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ABSTRACT: Mesenchymal stem cells (MSCs) are well known to possess multipotential differentiation and are becoming a good tool for clinical research. However, specific markers for their purification and the mechanism of their osteogenic differentiation remain to be elucidated. In the present study, we compared the expression of CD106, and osteogenic differentiation-related proteins and genes in human bone marrow (BM)-derived MSCs, before and after differentiation by FACS, histochemical staining, immunohistochemical staining, RT-PCR, and real-time PCR. It was found that MSCs were positive for CD13, CD29, CD44, CD73, CD90, CD105, and CD166, but negative for CD14, CD31, CD34, CD62E, CD45, and GlyA. Notably, CD106 was detected before osteogenic induction, but its expression was downregulated 10 fold after 2 weeks of osteogenic differentiation as determined by flow cytometry. The results of RT-PCR and real-time PCR revealed that the expression of CD106 mRNA in MSCs significantly decreased by 7.1-, 4.2-, and 5.1-fold, respectively after osteogenic, chondrogenic, and adipogenic differentiation. In contrast, other MSC-positive markers described above did not change significantly even after differentiation. Compared to levels in control cells, after 2 weeks of osteogenic differentiation, mRNA levels of alkaline phosphatase, bone sialoprotein, osteocalcin, and transcript factors RUNX2 and Osterix showed more than 2-fold, 5-fold, 1.5-fold, 2-fold, and 5-fold increase, respectively. Thus, we speculate that CD106 might be a useful surface marker for BMMSCs. Moreover, alkaline phosphatase, type I collagen, osteonectin, osteopontin, and biglycin were expressed in the early stages of osteogenic differentiation before bone sialoprotein and osteocalcin. The present study should help to provide a novel marker for isolating purified MSCs and characterizing osteogenic differentiation.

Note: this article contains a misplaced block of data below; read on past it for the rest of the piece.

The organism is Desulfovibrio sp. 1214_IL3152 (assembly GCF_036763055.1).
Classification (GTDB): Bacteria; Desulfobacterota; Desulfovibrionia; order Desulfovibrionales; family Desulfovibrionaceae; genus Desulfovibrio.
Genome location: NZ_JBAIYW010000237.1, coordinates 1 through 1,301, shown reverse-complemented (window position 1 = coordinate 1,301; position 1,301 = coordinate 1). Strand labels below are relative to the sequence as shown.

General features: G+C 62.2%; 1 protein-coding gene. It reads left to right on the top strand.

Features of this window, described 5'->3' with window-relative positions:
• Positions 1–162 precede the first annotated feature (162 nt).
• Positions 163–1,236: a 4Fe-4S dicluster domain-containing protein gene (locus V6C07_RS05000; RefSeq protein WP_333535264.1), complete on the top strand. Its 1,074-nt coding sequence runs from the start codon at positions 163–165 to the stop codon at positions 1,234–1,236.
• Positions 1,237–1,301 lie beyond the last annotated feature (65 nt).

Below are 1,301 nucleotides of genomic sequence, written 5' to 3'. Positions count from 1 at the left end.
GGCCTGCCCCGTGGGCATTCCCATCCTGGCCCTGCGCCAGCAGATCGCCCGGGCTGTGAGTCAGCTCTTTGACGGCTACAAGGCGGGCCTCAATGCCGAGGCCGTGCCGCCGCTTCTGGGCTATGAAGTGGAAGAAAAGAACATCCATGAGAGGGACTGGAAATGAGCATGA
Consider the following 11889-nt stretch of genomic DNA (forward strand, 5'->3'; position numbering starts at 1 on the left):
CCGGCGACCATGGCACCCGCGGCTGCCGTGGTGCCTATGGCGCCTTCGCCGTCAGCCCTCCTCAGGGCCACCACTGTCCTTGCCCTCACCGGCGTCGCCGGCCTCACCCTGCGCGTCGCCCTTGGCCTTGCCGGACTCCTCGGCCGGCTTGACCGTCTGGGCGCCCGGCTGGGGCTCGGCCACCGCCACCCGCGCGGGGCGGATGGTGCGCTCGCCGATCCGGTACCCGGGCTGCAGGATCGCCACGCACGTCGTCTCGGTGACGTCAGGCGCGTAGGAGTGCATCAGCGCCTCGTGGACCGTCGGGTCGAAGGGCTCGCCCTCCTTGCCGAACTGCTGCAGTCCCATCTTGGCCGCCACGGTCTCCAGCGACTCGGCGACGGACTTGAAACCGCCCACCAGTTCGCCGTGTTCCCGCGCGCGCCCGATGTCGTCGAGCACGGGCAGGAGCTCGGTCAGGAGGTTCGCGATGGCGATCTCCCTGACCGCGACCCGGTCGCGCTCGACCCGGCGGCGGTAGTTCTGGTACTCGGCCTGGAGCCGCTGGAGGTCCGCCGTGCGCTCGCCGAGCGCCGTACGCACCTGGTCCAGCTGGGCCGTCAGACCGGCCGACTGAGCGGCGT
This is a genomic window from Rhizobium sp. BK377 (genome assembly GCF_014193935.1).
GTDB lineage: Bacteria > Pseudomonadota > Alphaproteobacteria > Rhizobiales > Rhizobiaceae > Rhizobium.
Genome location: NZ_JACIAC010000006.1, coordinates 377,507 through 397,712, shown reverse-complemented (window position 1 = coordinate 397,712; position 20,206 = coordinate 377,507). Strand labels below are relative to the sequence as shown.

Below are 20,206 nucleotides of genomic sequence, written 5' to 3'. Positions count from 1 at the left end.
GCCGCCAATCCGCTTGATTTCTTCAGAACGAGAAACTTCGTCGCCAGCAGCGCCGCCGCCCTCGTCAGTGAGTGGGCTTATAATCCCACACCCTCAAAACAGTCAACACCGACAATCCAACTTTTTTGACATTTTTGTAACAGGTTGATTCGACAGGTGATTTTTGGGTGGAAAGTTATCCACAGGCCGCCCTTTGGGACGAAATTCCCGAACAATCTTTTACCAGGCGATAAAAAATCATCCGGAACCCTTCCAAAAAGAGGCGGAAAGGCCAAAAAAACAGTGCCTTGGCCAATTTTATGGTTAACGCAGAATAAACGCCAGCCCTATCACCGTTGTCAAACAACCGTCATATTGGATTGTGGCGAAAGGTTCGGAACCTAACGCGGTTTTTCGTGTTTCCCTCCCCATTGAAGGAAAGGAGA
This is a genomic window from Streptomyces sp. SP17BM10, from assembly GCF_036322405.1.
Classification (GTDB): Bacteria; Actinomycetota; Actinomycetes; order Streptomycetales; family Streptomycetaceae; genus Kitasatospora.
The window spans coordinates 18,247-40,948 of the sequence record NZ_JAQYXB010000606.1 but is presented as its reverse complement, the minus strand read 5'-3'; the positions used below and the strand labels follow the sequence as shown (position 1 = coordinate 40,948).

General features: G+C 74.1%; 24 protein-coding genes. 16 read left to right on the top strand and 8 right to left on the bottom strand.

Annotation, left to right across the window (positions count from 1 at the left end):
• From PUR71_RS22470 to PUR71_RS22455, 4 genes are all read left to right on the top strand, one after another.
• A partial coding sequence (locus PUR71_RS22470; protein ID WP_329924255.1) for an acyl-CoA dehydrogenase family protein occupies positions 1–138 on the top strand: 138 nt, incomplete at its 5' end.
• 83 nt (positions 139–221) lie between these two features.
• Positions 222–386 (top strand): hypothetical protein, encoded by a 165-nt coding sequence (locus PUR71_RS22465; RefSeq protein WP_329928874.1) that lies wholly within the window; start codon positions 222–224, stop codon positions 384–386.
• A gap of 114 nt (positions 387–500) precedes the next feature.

Journal of Bone and Mineral Metabolism 02/2008; 26(4):312-20. · 2.22 Impact Factor